Stress management train the trainer courses

Written by Liisa Lehtio on 4 August 2016


Would anyone here have any experience in becoming an accredited practitioner in stress management?

I'm trying to be proactive and think how I could best help my colleagues and the business. This is the busiest time in our business, and people and teams are working under a lot of pressure. This is starting to demonstrate itself quite alarmingly; the atmosphere feels tense, people are getting a little bit shoutier with each other, swearing seems to be more common - in simple terms, professionalism, mindfulness and empathy seem to have gone out of the window. 

If I could help people by presenting some tools to cope under stress better and to understand the impact of this kind of behaviour, surely that would improve the work atmosphere? I've googled stress management courses; however, the results have been so-so and I haven't recognised any of the companies providing train-the-trainer programmes, so I thought maybe you know of some you could recommend?

I am also anticipating some deep and thought-provoking questions from you which will reveal that this wouldn't necessarily be the right route to take at all and that the actual problem lies elsewhere... Which it probably does!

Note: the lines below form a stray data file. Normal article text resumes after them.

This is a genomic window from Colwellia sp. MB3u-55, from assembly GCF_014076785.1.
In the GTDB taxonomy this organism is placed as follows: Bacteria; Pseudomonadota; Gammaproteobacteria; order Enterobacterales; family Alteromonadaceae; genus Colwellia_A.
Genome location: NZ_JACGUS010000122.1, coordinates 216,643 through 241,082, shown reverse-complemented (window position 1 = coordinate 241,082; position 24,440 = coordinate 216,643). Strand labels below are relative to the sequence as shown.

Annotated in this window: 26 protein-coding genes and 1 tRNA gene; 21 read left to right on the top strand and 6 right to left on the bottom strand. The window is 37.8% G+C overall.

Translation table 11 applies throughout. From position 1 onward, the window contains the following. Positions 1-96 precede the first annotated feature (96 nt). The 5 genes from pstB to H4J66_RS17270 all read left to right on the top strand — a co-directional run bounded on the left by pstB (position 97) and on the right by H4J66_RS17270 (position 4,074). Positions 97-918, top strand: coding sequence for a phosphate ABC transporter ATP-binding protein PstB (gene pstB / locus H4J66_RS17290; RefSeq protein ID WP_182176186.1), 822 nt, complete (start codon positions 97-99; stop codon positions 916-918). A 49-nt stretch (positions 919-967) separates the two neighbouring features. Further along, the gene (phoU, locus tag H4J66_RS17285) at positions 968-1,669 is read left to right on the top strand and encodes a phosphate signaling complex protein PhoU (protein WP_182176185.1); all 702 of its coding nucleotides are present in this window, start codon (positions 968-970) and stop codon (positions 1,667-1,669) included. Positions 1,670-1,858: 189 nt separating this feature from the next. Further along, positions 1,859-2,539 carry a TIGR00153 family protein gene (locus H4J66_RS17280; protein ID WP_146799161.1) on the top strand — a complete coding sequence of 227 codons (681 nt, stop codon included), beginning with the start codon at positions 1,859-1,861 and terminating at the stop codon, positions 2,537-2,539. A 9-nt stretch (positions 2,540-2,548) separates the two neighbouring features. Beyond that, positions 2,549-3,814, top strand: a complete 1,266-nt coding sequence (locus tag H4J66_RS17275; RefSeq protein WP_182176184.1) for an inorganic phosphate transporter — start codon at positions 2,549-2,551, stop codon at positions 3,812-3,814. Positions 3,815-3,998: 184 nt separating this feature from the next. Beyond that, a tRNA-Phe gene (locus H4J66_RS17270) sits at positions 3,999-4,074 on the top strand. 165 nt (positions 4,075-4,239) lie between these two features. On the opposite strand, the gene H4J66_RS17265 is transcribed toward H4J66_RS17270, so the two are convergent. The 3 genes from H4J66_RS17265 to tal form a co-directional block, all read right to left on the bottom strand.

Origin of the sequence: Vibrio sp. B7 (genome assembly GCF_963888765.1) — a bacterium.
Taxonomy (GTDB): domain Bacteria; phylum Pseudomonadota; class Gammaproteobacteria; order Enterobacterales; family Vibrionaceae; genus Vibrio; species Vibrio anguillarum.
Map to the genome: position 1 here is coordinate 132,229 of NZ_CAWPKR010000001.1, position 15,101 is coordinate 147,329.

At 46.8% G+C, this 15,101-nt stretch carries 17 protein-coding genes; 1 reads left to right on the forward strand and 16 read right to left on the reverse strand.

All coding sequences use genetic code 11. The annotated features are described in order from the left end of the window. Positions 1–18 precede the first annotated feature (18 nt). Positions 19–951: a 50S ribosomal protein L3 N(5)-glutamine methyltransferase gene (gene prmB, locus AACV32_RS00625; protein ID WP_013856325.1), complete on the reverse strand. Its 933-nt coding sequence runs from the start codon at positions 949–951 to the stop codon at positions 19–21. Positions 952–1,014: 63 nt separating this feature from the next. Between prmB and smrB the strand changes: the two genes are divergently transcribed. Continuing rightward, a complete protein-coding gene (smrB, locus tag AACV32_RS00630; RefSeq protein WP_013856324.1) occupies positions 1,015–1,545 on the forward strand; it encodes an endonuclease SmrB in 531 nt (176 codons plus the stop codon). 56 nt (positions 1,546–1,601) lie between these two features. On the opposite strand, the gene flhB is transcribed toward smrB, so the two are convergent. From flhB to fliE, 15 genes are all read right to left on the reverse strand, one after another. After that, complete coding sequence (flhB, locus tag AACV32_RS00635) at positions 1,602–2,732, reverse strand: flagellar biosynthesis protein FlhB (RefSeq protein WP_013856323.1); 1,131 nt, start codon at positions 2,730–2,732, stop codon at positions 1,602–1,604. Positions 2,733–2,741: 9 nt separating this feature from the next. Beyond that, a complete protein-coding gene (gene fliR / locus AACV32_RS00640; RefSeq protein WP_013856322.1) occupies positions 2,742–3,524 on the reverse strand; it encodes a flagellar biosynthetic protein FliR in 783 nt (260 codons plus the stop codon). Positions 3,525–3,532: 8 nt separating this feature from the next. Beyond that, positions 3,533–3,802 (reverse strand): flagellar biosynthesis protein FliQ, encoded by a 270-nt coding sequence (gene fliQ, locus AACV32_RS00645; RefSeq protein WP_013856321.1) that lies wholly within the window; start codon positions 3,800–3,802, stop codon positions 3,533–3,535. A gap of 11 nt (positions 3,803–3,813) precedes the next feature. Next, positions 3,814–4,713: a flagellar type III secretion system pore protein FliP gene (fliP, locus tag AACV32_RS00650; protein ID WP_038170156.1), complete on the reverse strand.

Many thanks for any recommendations you may have.


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Hilary Cooke

Submitted on 4 August, 2016 - 13:53

Hi Liisa,

My first reaction is that stress is a symptom - so what is the cause? It may be worth looking at tackling both. It's also, technically, a health and safety issue so commercially sound imperative to get it under control. 

For sure, some training on understanding stress, the nature, causes and effects of it would be of general benefit. Then if you are able to pass this on to other people, then even better. 

Dealing with it on a personal basis is part of the process, but understanding the nature and what the stressors are is vital. People can be massive stressors and simply not realise the impact on others - or not care.

Perhaps it's about a more holistic approach than just a single strand of "coping with stress"? Also perhaps extending this into a more general arena of well being - so it is building for positive resilience rather than a preventative approach. 

 Quite a while ago, I had a very lovely colleague who specialised in this area in a very thorough and integral way, whilst still having corporate experience and presence. He is both a trainer and consultant. I haven't been in touch with him for a while, so if this isn't the right contact then let me know and I will give you an alternative, but try him


I am sure that he would be helpful in pointing you in some useful directions and if he can't help you himself, he won't badger you for business for ever more either. Please give my love if you do contact him.  


Best wishes



Submitted on 11 October, 2016 - 15:03

Hi Hilary

A very belated Thank You for your response! I do appreciate you taking the time to write and think about my situation. No excuse, but I guess at the time I was expecting some further answers and was going to send a lazy group 'thank you', which meant I then forgot to do it altogether. Apologies for that!